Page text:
Farm

A farm is an area of land, or, for aquaculture, lake, river or sea, including various structures, devoted primarily to the practice of producing and managing food (produce, grains, or livestock), fibres and, increasingly, fuel. It is the basic production facility in food production. Farms may be owned and operated by a single individual, family, community, corporation or a company. A farm can be a holding of any size from a fraction of a hectare to several thousand hectares.

Read more about FarmEtymology, Farming, Types of Farms, Ownership, Farm Buildings, Farm Equipment, Gallery

Other articles related to "farm":

Farm - Gallery
... A pastoral farm scene with a classic American red barn Michelsen Farmstead Provincial Historic Site of Alberta, Stirling Agricultural Village Farm produce on display at an agricultural show ...
Haltemprice - Background and Etymology
... Settlement continued at Haltemprice as 'Haltemprice Farm', the farm was occupied up to 1998, as of 2011 the farm building is derelict ...
Windfields Farm
... Windfields Farm was a six square kilometre (1,500 acre) thoroughbred horse breeding farm founded by businessman E ...
Don Valley, Victoria
... A well known farm on Don Valley is Haining Farm, a 65-hectare cattle and dairy farm with Jersey and Friesian cows and other farm animals, located at the entrance of ...
Brook Farm - History - Beginnings
... The Ripleys chose to begin their experiment at a dairy farm owned by Charles and Maria Mayo Ellis in West Roxbury, Massachusetts, near the home of Theodore Parker ... Peabody's bookshop to raise $10,000 for the farm's initial purchase ... The 170-acre (0.69 km2) farm about eight miles (13 km) from Boston was described in a pamphlet as a "place of great natural beauty, combining a convenient nearness to the city with ...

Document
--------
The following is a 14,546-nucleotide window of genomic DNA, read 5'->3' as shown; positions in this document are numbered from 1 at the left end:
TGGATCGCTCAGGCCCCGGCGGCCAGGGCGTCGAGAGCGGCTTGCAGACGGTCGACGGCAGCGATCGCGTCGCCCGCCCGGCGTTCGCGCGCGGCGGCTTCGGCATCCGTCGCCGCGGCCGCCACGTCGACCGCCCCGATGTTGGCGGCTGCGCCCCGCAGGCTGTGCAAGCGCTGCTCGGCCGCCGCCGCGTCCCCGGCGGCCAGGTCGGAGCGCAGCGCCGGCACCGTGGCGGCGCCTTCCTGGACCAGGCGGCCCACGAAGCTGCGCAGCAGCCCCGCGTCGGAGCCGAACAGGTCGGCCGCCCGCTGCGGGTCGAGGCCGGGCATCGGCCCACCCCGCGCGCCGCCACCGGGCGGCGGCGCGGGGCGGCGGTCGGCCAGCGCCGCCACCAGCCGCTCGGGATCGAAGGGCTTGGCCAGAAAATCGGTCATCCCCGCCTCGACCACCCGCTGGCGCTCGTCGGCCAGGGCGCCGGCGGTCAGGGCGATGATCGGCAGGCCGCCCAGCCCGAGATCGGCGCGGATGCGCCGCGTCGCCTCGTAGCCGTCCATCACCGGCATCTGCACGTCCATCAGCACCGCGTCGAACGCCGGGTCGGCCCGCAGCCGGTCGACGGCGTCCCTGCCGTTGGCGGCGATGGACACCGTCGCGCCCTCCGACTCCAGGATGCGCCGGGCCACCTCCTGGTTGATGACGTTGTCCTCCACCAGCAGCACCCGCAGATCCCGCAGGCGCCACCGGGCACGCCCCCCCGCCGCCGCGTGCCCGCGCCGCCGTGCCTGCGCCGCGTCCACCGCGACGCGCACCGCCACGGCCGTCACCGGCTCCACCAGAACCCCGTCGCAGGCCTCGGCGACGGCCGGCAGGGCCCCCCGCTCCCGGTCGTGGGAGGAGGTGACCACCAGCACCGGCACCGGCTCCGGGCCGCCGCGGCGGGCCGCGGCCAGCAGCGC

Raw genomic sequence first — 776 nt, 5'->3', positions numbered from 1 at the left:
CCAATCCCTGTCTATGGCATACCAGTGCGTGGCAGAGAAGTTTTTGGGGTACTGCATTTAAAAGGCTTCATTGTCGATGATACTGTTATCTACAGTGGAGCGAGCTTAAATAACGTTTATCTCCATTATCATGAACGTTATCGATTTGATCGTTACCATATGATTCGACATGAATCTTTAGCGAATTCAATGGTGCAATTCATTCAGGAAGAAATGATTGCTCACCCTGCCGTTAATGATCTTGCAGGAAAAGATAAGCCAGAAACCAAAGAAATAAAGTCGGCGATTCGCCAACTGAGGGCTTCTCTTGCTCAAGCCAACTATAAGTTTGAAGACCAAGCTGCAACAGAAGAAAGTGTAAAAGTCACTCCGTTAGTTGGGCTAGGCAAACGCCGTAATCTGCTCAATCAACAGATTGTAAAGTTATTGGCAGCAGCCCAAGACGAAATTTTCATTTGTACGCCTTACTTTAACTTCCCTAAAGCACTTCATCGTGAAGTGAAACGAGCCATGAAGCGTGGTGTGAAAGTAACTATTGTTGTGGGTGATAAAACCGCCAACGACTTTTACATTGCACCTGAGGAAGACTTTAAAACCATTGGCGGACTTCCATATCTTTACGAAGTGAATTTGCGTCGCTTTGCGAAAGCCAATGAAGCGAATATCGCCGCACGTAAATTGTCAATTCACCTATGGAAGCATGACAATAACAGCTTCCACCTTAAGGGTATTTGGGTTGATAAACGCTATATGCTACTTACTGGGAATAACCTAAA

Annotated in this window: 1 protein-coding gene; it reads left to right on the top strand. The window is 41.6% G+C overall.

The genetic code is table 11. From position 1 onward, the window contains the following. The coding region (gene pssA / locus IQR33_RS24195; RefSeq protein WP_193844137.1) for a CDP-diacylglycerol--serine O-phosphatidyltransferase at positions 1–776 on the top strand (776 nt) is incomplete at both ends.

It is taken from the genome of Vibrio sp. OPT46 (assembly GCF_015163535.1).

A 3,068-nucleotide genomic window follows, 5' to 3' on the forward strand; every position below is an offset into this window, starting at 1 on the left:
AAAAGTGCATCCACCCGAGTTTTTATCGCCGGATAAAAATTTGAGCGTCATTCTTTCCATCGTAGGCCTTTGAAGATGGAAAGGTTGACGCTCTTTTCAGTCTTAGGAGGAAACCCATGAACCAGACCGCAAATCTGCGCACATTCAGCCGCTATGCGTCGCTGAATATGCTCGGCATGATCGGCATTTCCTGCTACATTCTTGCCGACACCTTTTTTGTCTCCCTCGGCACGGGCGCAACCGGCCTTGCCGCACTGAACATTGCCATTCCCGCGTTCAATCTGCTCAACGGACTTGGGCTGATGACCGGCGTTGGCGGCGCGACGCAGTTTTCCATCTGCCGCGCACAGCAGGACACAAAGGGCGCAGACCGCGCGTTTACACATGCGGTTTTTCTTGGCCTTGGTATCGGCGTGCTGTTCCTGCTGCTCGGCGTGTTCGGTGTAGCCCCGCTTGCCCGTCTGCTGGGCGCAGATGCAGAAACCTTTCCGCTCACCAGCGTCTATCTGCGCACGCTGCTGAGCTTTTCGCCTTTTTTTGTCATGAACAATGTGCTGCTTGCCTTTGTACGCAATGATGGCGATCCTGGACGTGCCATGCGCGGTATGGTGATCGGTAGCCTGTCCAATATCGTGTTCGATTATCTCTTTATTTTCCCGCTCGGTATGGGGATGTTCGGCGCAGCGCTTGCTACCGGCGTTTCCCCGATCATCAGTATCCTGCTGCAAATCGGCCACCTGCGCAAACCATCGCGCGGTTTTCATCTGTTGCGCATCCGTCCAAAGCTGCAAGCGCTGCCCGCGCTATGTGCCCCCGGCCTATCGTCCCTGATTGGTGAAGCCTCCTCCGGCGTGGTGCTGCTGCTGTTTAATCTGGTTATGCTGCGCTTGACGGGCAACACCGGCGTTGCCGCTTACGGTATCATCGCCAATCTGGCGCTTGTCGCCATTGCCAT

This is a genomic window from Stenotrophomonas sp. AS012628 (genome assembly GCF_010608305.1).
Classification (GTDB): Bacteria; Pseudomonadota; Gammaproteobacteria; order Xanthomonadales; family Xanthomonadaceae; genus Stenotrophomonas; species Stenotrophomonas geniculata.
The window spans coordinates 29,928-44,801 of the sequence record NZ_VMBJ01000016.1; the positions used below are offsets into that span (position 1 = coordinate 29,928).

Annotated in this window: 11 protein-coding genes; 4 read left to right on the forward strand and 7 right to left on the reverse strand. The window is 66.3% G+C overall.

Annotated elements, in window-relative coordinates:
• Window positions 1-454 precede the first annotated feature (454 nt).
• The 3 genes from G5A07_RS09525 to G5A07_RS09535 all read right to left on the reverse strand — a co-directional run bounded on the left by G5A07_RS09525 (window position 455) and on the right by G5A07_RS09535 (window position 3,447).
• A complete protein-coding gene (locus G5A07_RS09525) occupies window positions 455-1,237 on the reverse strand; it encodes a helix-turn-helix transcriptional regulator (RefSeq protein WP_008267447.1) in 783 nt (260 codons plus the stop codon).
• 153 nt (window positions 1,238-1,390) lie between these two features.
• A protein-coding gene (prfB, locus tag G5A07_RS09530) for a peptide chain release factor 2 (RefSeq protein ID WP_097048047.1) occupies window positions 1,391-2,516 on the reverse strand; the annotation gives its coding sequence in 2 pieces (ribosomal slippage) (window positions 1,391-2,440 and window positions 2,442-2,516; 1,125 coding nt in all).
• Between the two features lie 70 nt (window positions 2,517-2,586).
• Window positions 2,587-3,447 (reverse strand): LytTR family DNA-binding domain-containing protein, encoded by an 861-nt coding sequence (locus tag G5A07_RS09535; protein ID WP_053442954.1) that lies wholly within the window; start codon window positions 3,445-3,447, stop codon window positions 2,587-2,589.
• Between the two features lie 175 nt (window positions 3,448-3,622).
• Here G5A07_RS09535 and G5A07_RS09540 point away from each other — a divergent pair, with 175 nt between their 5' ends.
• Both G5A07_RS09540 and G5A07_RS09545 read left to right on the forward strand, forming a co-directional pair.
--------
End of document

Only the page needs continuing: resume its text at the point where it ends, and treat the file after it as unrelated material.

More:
Famous quotes containing the word farm:

    It might be seen by what tenure men held the earth. The smallest stream is mediterranean sea, a smaller ocean creek within the land, where men may steer by their farm bounds and cottage lights. For my own part, but for the geographers, I should hardly have known how large a portion of our globe is water, my life has chiefly passed within so deep a cove. Yet I have sometimes ventured as far as to the mouth of my Snug Harbor.
    Henry David Thoreau (1817–1862)

    Physically there is nothing to distinguish human society from the farm-yard except that children are more troublesome and costly than chickens and calves and that men and women are not so completely enslaved as farm stock.
    George Bernard Shaw (1856–1950)

    The shifting islands! who would not be willing that his house should be undermined by such a foe! The inhabitant of an island can tell what currents formed the land which he cultivates; and his earth is still being created or destroyed. There before his door, perchance, still empties the stream which brought down the material of his farm ages before, and is still bringing it down or washing it away,—the graceful, gentle robber!
    Henry David Thoreau (1817–1862)